Who We Are...

The need to develop a significant presence on farmland and in wilderness areas to protect the lion, to assist with lion-farmer conflict situations, to mentor otherwise desperate farmers in predator-friendly farming practices and to educate the young, led to the birth of the the Afri-leo Foundation in 1997 on farm Kaross, bordering the southwestern Etosha National Park. A free-hold livestock farm since 1953, the Hoth-family business developed from sheep & cattle-farming, where tried-and-tested mitigation options reduced considerable predation, to a tourism venture & nature reserve.

For many years, similar aspirations and a family-bond, brought us into the AfriCat Foundation fold as AfriCat North, primarily the field-base for lion research, human-wildlife conflict mitigation and community support in the Kunene Region. Largely due to the changing face of wildlife conservation closely linked to human need increasing Operational & Project costs, a decision was made to re-brand and to begin a new chapter in Large Carnivore Conservation in the north-west, with emphasis on the Lion (Panthera leo).

2020, the start of a new decade, saw the launch of the Namibian Lion Trust (NLT), with its own charitable status and independent, enthusiastic Board of Trustees. The key purpose of its work : to increase the protection of lions and to guide local communities to live alongside carnivores, by growing the Lion Guard Programme into the ultimate collaboration with the Lion Ranger Programme, developing Early-Warning Systems for farmers in areas of conflict, livestock protection techniques, Research, Community enhancement and Education in Conservation & Agriculture.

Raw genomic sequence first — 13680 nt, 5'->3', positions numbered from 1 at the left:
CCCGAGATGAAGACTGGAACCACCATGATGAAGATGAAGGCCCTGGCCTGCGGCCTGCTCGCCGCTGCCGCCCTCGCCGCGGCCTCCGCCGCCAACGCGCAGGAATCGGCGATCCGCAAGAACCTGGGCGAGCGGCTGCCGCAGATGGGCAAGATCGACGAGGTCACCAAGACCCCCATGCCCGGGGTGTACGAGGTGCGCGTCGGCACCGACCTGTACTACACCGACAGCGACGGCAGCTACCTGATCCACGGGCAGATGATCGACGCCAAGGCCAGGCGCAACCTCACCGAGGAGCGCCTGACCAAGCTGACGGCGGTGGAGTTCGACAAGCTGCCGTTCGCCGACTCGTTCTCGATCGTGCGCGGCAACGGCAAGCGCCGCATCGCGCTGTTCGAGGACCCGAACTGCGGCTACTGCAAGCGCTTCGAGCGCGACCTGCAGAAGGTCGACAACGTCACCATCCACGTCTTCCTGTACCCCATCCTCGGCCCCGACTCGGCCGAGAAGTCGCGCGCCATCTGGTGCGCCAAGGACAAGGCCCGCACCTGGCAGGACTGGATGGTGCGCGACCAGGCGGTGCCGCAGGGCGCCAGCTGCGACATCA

The Namibian Lion Trust boldly set out with renewed energy and commitment, with our slogan FOR LIONS, FOR LIFE and FOR OUR FUTURE, dedicated to Panthera leo, for it is essential that AfriCat North’s work should persist…

Our Mission & Purpose

  • The Namibian Lion Trust is committed to the long-term protection and conservation of the lion and other large carnivores that co-exist in the Namibian landscape.
  • We promote co-existence between farming communities and conflict wildlife.
  • We seek to find workable solutions to the present human-lion conflict without threatening the survival of the lion and other large carnivore species.
  • We work tirelessly to make a significant difference to peoples’ lives, especially those who have to bear the cost of living with wildlife.
  • We strive to inspire people, young and old, to respect and protect fauna and flora in their natural habitats. Ultimately, the Namibian Lion Trust strives for increased protection of the Namibian Lion.

Yours in Conservation, Tammy Hoth-Hanssen